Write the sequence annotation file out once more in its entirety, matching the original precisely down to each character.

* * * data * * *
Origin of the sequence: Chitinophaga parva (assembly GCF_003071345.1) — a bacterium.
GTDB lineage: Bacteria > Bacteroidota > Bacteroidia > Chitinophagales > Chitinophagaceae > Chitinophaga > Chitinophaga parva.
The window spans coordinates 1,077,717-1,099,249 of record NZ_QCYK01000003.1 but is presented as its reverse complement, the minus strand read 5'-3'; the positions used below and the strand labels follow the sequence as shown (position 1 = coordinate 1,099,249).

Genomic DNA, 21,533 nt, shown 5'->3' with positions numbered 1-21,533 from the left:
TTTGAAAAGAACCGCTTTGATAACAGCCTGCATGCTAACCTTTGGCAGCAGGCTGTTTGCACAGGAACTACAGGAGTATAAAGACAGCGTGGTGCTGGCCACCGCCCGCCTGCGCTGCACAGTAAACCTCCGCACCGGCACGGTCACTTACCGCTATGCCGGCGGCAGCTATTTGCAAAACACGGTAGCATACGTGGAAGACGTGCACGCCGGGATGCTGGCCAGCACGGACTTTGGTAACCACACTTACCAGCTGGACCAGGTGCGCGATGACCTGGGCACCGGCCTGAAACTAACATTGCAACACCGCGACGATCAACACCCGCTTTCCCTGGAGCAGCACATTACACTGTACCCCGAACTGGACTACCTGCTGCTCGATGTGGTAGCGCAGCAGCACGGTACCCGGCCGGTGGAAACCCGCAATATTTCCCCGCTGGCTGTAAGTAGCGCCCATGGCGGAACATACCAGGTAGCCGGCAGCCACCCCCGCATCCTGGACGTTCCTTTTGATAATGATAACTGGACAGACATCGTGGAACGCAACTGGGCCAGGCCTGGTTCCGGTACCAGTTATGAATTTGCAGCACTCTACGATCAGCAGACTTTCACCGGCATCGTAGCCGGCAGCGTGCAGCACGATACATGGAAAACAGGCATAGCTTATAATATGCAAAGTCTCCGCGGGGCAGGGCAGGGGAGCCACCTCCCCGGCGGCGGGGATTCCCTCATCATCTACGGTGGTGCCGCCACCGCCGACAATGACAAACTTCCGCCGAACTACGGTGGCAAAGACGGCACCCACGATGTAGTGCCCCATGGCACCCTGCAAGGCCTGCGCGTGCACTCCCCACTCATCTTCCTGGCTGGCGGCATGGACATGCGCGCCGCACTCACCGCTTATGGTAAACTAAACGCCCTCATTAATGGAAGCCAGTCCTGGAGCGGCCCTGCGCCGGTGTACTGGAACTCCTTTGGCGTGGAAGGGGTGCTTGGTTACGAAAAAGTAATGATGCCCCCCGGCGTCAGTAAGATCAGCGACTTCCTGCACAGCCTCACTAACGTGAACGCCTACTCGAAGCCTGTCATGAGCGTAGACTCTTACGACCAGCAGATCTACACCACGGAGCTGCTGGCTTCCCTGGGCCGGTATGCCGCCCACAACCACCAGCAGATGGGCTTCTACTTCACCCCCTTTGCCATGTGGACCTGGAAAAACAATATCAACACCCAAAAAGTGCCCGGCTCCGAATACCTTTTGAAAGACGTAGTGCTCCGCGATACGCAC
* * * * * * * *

Origin of the sequence: Chitinophaga parva (assembly GCF_003071345.1) — a bacterium.
GTDB lineage: Bacteria > Bacteroidota > Bacteroidia > Chitinophagales > Chitinophagaceae > Chitinophaga > Chitinophaga parva.
The window spans coordinates 1,077,717-1,099,249 of record NZ_QCYK01000003.1 but is presented as its reverse complement, the minus strand read 5'-3'; the positions used below and the strand labels follow the sequence as shown (position 1 = coordinate 1,099,249).

Genomic DNA, 21,533 nt, shown 5'->3' with positions numbered 1-21,533 from the left:
TTTGAAAAGAACCGCTTTGATAACAGCCTGCATGCTAACCTTTGGCAGCAGGCTGTTTGCACAGGAACTACAGGAGTATAAAGACAGCGTGGTGCTGGCCACCGCCCGCCTGCGCTGCACAGTAAACCTCCGCACCGGCACGGTCACTTACCGCTATGCCGGCGGCAGCTATTTGCAAAACACGGTAGCATACGTGGAAGACGTGCACGCCGGGATGCTGGCCAGCACGGACTTTGGTAACCACACTTACCAGCTGGACCAGGTGCGCGATGACCTGGGCACCGGCCTGAAACTAACATTGCAACACCGCGACGATCAACACCCGCTTTCCCTGGAGCAGCACATTACACTGTACCCCGAACTGGACTACCTGCTGCTCGATGTGGTAGCGCAGCAGCACGGTACCCGGCCGGTGGAAACCCGCAATATTTCCCCGCTGGCTGTAAGTAGCGCCCATGGCGGAACATACCAGGTAGCCGGCAGCCACCCCCGCATCCTGGACGTTCCTTTTGATAATGATAACTGGACAGACATCGTGGAACGCAACTGGGCCAGGCCTGGTTCCGGTACCAGTTATGAATTTGCAGCACTCTACGATCAGCAGACTTTCACCGGCATCGTAGCCGGCAGCGTGCAGCACGATACATGGAAAACAGGCATAGCTTATAATATGCAAAGTCTCCGCGGGGCAGGGCAGGGGAGCCACCTCCCCGGCGGCGGGGATTCCCTCATCATCTACGGTGGTGCCGCCACCGCCGACAATGACAAACTTCCGCCGAACTACGGTGGCAAAGACGGCACCCACGATGTAGTGCCCCATGGCACCCTGCAAGGCCTGCGCGTGCACTCCCCACTCATCTTCCTGGCTGGCGGCATGGACATGCGCGCCGCACTCACCGCTTATGGTAAACTAAACGCCCTCATTAATGGAAGCCAGTCCTGGAGCGGCCCTGCGCCGGTGTACTGGAACTCCTTTGGCGTGGAAGGGGTGCTTGGTTACGAAAAAGTAATGATGCCCCCCGGCGTCAGTAAGATCAGCGACTTCCTGCACAGCCTCACTAACGTGAACGCCTACTCGAAGCCTGTCATGAGCGTAGACTCTTACGACCAGCAGATCTACACCACGGAGCTGCTGGCTTCCCTGGGCCGGTATGCCGCCCACAACCACCAGCAGATGGGCTTCTACTTCACCCCCTTTGCCATGTGGACCTGGAAAAACAATATCAACACCCAAAAAGTGCCCGGCTCCGAATACCTTTTGAAAGACGTAGTGCTCCGCGATACGCAC